Tertiary strategy to be key tool in reformed system

Steve Maharey Associate Minister of Education (Tertiary Education)

Hon Steve Maharey
Associate Minister of Education (Tertiary Education)

13 December 2001

Tertiary strategy to be key tool in reformed system

New Zealand's first ever strategy to explicitly connect learning and research in the tertiary education system with the nation's economic and social development needs has been released in draft today.

The Draft Tertiary Education Strategy, 2002/07 sets a new direction and
policy framework for New Zealand's entire post-secondary school education and
training system (comprising adult and community education, industry training,
foundation education, tertiary education institutions and private training
establishments). It 'connects' teaching and research by tertiary providers with
New Zealand's national development goals. When finalised following consultation,
the Strategy will be used by the new Tertiary Education Commission to assist in
setting funding priorities and reporting requirements.

Steve Maharey said New Zealand needs a tertiary system that is outwardly
focused on the world, able to meet the nation's future development needs and is
distinctively 'New Zealand' in its style and tone.

"Our tertiary education system contains many talented people who have the
skills and capabilities to make a major contribution to New Zealand's economic
and social development. However at present the system as a whole does not have
the capability to deliver the lift in human capital development and research

"We will not achieve our national development goals without strong links
between the tertiary system and our society and economy.

"The Tertiary Education Strategy will be the process that will empower those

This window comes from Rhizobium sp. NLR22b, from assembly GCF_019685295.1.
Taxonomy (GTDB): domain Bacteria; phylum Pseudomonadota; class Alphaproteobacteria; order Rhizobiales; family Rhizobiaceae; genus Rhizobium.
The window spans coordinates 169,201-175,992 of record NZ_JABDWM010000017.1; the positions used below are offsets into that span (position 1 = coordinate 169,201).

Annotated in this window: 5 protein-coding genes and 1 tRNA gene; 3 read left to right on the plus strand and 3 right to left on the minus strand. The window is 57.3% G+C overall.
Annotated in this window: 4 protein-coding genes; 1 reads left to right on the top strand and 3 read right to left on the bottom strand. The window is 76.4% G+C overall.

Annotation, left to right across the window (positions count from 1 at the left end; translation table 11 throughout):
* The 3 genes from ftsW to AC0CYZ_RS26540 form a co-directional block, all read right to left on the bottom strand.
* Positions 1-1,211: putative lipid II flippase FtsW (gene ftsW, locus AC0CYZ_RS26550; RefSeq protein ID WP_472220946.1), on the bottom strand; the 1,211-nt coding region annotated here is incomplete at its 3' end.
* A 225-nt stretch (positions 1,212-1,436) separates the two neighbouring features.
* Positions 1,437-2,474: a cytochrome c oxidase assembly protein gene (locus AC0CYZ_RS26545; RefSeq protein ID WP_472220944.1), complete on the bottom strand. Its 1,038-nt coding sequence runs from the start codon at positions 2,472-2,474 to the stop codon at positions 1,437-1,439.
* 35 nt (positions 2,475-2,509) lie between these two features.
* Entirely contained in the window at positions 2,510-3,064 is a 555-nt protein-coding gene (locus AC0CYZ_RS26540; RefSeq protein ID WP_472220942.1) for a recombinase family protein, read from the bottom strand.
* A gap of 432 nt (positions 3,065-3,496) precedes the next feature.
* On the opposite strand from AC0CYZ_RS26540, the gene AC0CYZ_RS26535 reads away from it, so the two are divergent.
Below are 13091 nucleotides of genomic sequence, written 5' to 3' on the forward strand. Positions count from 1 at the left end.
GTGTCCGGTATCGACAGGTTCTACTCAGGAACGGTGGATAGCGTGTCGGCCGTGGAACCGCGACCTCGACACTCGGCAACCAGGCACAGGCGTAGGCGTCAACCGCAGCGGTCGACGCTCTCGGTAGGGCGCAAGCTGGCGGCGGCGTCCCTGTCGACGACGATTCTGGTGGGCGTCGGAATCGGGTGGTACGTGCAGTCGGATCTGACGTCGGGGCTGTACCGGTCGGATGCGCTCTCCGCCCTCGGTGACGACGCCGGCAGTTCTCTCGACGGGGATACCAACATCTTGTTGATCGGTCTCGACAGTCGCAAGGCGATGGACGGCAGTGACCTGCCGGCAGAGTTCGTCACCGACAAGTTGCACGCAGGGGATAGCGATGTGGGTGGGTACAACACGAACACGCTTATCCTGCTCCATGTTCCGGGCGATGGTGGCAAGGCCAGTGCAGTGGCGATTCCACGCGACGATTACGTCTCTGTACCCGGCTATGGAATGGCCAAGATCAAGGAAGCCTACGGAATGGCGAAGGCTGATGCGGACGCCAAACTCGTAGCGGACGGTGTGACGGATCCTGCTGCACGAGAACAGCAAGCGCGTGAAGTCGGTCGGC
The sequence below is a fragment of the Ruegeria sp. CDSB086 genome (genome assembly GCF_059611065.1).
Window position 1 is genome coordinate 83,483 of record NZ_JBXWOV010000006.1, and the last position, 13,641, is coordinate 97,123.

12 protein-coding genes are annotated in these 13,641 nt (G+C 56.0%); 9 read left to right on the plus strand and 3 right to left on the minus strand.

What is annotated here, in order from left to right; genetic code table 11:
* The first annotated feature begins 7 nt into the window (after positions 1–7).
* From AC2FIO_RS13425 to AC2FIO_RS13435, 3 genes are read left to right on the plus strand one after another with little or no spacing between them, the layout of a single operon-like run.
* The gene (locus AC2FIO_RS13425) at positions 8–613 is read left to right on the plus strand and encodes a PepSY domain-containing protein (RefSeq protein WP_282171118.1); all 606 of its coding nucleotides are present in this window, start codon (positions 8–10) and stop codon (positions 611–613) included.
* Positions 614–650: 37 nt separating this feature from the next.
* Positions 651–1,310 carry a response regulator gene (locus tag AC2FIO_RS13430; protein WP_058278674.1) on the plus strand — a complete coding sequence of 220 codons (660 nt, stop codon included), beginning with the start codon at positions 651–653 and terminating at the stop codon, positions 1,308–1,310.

outside the tertiary system to define their skill and knowledge needs. It is the
key tool that will:

  • achieve greater alignment between the outcomes of tertiary education and the
    achievement of national goals;
  • enable tertiary education to be more quickly shaped by national directions
    and priorities;
  • ensure learner needs are met, and there is continual improvement of quality;
    and, as a result of the above,
  • improve the cost-effectiveness of the system and deliver an increased return
    on our nation's $1.5 billion plus annual investment.

"The draft Strategy is being issued today for public consultation. It
represents the government's 'first cut' and 'high level' proposals on the
priorities and strategies for the next five years. Submissions close on it on 28
February 2002. The finalised Strategy will be issued in April 2002.

"This will in turn lead to a Statement of Tertiary Education Priorities, an
annual document provided for under the Tertiary Education Reform Bill now before
Parliament. The Statement will provide the basis for the Tertiary Education
Commission ro apply the new desirability test for funding.

"The government is very clear that it cannot develop effective policy in this
area alone and we are seeking active engagement over the next few months to
ensure that the finalised Strategy will achieve the changes our system needs,"
Steve Maharey said.

A Connected Tertiary Education

Address at the launch of Draft Tertiary
Education Strategy, 2002/07. Beehive Theatrette, Parliament Buildings,


In 1938, Clarence Beeby was appointed Director of Education. In commenting on
the primary and new intermediate school systems, he wrote, "The cause for
surprise is not that [they] should have lagged along the road but that they
should have gone so far, since no-one has ever quite known where they were

I think the late Dr Beeby would be astonished, 32 years later, if he knew
just how far the tertiary sector had travelled, up many roads and highways. He